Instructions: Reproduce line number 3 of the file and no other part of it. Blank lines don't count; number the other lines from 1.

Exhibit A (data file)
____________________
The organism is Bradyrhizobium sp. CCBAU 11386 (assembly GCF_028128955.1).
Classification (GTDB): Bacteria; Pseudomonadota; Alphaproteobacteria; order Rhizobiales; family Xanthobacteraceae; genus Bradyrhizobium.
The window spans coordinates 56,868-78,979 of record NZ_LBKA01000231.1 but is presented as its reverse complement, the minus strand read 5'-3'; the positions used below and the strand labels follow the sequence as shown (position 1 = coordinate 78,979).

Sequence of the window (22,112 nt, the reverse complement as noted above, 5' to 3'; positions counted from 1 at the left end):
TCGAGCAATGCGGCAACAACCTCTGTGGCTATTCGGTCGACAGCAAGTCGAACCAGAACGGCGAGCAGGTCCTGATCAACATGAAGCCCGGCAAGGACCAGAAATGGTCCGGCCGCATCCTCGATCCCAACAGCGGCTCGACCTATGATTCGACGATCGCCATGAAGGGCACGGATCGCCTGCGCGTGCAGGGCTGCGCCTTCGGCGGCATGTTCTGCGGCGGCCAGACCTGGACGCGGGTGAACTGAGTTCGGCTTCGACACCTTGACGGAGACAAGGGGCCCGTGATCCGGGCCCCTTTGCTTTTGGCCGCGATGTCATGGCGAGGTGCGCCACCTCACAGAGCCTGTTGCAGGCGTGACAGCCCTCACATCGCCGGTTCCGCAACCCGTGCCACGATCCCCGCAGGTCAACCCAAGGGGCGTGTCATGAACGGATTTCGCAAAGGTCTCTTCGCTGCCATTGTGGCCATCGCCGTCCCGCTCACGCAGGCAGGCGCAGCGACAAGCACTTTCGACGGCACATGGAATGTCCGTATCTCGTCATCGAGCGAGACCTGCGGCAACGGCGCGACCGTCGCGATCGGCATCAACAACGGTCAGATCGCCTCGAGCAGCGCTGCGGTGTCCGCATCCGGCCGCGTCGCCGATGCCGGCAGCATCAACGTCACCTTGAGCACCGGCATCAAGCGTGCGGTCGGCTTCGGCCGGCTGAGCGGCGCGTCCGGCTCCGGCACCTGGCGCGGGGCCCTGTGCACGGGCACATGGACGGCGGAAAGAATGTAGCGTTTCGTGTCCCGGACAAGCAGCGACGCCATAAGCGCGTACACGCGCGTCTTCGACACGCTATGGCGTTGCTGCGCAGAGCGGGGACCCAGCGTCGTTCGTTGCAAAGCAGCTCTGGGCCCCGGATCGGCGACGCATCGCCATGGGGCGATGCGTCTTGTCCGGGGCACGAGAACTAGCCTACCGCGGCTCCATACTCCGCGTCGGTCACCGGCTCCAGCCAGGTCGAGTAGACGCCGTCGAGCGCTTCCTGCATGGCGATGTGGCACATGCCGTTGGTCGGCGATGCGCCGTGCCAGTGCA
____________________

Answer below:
The window spans coordinates 56,868-78,979 of record NZ_LBKA01000231.1 but is presented as its reverse complement, the minus strand read 5'-3'; the positions used below and the strand labels follow the sequence as shown (position 1 = coordinate 78,979).